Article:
Everyone's almost familiar with organizational charts. Different companies and institutions basically use them to have a clearer picture of the overall management composition of an organization.

What is an organizational chart?

In its simplest form, an organization chart is a visual illustration that helps leaders and managers get a clear glimpse of relationships between each member and their designations. In most cases, leaders use an organizational chart template which can be a customizable document allowing you to construct an organizational chart using a predefined framework. The template generally uses shapes and arrows to accurately specify the relationships of organization members, like sales managers reporting to the VP of sales.

Types of organizational charts

Hierarchical organizational chart

This organizational chart template is the most commonly used structure across businesses and institutions. It's a pyramid-shaped framework where the chain of command can be seen at the top of the chart, like a manager or the CEO. Also, members are grouped with others under the same supervisor. Usually, these members are grouped based on their functions and responsibilities.

Flat organizational chart

Some industries call this the horizontal chart. This diagram is generally useful for organizations having a few levels between the staff-level employees and upper management. This chart usually comprises one manager and various employees with a few divisional reports. Start-up companies use this flat organizational chart template before they expand further to different departments. Furthermore, larger products can benefit from this structure, where most members have equal responsibility.

Matrix organizational chart

The matrix organization chart template looks like a grid showing the cross-functional groups created for special projects. Its purpose is to ensure better communication between teams and avoid frequent realignments. For example, an engineer might be part of the engineering department but can also participate in special or temporary projects. Therefore, they will work under multiple managers.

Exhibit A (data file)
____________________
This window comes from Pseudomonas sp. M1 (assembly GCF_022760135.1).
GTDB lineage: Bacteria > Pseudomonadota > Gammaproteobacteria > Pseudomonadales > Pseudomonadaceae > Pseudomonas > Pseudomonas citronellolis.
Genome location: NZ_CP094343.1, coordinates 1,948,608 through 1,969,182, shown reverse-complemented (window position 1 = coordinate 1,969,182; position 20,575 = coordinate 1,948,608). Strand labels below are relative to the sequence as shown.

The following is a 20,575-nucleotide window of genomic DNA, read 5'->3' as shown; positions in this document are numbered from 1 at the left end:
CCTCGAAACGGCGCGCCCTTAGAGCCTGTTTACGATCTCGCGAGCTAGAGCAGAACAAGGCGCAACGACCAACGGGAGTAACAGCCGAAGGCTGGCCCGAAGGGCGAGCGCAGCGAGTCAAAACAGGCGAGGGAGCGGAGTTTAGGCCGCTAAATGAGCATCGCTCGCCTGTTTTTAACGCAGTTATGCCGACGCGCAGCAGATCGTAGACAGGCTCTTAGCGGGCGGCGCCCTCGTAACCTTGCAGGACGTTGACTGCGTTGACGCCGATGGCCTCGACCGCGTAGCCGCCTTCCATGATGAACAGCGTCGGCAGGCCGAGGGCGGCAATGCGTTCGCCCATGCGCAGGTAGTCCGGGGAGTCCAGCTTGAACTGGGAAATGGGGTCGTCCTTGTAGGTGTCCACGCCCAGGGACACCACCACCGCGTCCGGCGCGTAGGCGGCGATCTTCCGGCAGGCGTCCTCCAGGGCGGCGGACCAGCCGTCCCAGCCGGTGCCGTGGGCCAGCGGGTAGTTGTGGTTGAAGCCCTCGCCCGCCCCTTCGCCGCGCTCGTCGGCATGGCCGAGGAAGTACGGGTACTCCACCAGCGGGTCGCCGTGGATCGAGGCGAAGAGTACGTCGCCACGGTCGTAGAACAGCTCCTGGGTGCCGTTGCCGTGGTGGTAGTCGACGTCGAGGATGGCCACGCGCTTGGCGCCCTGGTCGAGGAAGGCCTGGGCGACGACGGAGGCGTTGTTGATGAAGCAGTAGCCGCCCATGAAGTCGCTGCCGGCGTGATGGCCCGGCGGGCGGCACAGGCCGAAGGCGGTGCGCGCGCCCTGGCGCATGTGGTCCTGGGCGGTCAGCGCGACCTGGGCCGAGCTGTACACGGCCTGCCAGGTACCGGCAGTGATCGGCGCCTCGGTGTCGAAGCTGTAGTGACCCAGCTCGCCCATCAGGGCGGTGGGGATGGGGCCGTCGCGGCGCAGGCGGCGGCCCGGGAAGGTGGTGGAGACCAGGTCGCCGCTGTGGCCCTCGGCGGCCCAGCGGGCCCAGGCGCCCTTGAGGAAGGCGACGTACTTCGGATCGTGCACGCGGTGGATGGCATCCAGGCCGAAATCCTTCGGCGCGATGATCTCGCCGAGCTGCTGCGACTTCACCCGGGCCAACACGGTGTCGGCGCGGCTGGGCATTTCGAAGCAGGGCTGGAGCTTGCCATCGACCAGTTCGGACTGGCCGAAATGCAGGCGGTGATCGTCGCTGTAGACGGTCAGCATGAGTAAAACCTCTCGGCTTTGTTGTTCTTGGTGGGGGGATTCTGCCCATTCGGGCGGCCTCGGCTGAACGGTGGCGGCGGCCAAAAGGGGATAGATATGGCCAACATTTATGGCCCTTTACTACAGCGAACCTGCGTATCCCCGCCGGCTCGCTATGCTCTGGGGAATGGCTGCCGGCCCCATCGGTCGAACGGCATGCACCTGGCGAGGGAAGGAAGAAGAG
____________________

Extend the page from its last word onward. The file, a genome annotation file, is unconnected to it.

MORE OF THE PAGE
How to create an organizational chart

There are no right or wrong answers in creating an organizational chart template. As you already know, this diagram has different structures, and each has its own way of making them. Here are some essential tips on how to efficiently structure your organizational chart.

  • Decide on the organizational structure. You can also customize one of the available charts online into the template that fits your company. If you want to create the organizational chart template from scratch, remember to make the spacing and sizes of boxes uniform.
  • Identify the members responsible for various duties. Add each organization member's responsibilities and job titles and include teams and departments. Identity their placements based on the initial framework you selected.
  • Add relationships, including how these groups work together. You can use lines in plotting the flow of duties between every member or team. It's best to use colors to differentiate teams and departments. For example, the sales team can all be yellow, while the marketing department could be blue.
  • Provide links if necessary. The beauty of a digital organizational chart template is that you can elaborate more on employee relationships. The template lets you link descriptions for each role through a separate document.

Organizational chart template FAQs

What is the purpose of an organizational chart?

The diagram ensures clarity on the division of labor and assignments of every department. Most importantly, an organizational chart template promotes coordination and collaboration among employees and departments in an institution. Since the diagram provides a concise illustration of relationships and responsibilities, organizations can also have standardized procedures in decision-making.

What are the components of an organizational chart?

When creating your organization chart template, remember the vital elements that must be present on the diagram. This includes departmentation, job design, a chain of command, a span of control, and delegation. The span of control refers to the number of people reporting to a manager. Meanwhile, the chain of common means the line of authority.

Most importantly, an organizational chart involves centralization and decentralization. The former gives leaders complete control over decision-making, while decentralization allows employees and staff to contribute to business decisions. Before creating your chart, the group must decide between the two, as it could also affect decision-making processes.

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